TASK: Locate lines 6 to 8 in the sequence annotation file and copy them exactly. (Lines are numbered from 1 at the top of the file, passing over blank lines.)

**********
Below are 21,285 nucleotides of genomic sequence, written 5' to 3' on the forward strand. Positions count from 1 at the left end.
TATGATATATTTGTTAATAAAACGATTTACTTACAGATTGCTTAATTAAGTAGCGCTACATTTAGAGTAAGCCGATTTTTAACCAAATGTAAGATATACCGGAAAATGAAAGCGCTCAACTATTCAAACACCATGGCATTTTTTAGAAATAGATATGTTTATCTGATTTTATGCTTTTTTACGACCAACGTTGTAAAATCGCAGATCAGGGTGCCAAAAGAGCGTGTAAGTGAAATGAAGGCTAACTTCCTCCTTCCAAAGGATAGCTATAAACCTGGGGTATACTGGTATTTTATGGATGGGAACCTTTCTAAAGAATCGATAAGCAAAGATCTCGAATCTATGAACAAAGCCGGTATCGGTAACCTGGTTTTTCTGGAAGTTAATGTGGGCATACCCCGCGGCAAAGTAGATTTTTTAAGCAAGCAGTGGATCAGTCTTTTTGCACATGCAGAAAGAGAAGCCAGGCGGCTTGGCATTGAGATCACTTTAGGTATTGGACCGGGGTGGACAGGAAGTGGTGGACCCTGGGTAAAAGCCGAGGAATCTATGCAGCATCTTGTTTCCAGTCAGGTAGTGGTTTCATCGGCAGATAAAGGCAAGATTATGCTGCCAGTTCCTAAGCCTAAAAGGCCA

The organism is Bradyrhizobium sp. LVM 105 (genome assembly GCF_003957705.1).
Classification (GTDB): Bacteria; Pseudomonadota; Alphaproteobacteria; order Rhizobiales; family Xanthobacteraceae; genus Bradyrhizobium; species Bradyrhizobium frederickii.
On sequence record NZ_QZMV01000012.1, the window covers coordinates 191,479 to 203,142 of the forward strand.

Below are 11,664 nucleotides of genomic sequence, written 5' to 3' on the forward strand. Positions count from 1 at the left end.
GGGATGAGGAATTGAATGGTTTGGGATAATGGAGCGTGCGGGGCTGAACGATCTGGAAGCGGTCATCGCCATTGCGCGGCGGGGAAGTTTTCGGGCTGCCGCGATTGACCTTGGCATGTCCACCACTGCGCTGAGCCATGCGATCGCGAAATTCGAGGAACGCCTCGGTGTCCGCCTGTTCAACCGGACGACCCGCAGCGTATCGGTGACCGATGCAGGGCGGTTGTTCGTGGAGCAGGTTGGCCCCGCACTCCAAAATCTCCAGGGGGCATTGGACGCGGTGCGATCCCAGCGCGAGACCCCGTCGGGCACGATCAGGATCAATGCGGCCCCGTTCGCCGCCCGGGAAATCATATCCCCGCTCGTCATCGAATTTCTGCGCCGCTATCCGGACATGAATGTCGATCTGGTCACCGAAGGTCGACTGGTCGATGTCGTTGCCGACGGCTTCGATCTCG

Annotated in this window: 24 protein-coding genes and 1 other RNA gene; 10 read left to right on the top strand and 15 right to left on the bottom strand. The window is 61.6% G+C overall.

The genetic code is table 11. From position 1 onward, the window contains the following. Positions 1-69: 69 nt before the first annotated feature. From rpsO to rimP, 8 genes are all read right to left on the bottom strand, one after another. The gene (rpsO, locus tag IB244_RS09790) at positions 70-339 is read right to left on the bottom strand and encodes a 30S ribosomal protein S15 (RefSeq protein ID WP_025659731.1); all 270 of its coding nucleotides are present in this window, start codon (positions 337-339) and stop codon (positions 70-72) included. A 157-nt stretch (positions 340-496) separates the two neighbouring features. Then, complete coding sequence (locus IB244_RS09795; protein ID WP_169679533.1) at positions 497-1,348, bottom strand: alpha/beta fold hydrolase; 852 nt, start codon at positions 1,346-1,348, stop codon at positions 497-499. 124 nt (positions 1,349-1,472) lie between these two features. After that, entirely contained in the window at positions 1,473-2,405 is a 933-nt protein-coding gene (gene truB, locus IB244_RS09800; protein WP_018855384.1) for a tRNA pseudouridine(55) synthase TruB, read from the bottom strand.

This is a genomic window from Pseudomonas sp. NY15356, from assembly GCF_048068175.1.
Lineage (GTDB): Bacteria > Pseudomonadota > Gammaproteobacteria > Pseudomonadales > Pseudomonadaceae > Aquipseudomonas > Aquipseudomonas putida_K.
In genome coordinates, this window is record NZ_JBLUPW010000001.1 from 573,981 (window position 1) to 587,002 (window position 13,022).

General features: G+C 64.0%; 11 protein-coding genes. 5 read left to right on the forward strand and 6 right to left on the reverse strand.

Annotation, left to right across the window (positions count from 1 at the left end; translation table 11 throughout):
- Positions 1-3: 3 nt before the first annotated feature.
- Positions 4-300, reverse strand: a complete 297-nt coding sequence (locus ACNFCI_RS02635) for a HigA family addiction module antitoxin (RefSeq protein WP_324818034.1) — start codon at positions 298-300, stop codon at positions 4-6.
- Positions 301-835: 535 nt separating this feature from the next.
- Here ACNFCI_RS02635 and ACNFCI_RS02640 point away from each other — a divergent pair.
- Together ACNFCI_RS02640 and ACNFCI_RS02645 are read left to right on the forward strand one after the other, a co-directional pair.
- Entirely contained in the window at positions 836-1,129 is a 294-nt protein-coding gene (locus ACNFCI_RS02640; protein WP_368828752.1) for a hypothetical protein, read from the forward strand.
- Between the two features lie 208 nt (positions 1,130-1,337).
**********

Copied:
Below are 11,664 nucleotides of genomic sequence, written 5' to 3' on the forward strand. Positions count from 1 at the left end.
GGGATGAGGAATTGAATGGTTTGGGATAATGGAGCGTGCGGGGCTGAACGATCTGGAAGCGGTCATCGCCATTGCGCGGCGGGGAAGTTTTCGGGCTGCCGCGATTGACCTTGGCATGTCCACCACTGCGCTGAGCCATGCGATCGCGAAATTCGAGGAACGCCTCGGTGTCCGCCTGTTCAACCGGACGACCCGCAGCGTATCGGTGACCGATGCAGGGCGGTTGTTCGTGGAGCAGGTTGGCCCCGCACTCCAAAATCTCCAGGGGGCATTGGACGCGGTGCGATCCCAGCGCGAGACCCCGTCGGGCACGATCAGGATCAATGCGGCCCCGTTCGCCGCCCGGGAAATCATATCCCCGCTCGTCATCGAATTTCTGCGCCGCTATCCGGACATGAATGTCGATCTGGTCACCGAAGGTCGACTGGTCGATGTCGTTGCCGACGGCTTCGATCTCG

Annotated in this window: 24 protein-coding genes and 1 other RNA gene; 10 read left to right on the top strand and 15 right to left on the bottom strand. The window is 61.6% G+C overall.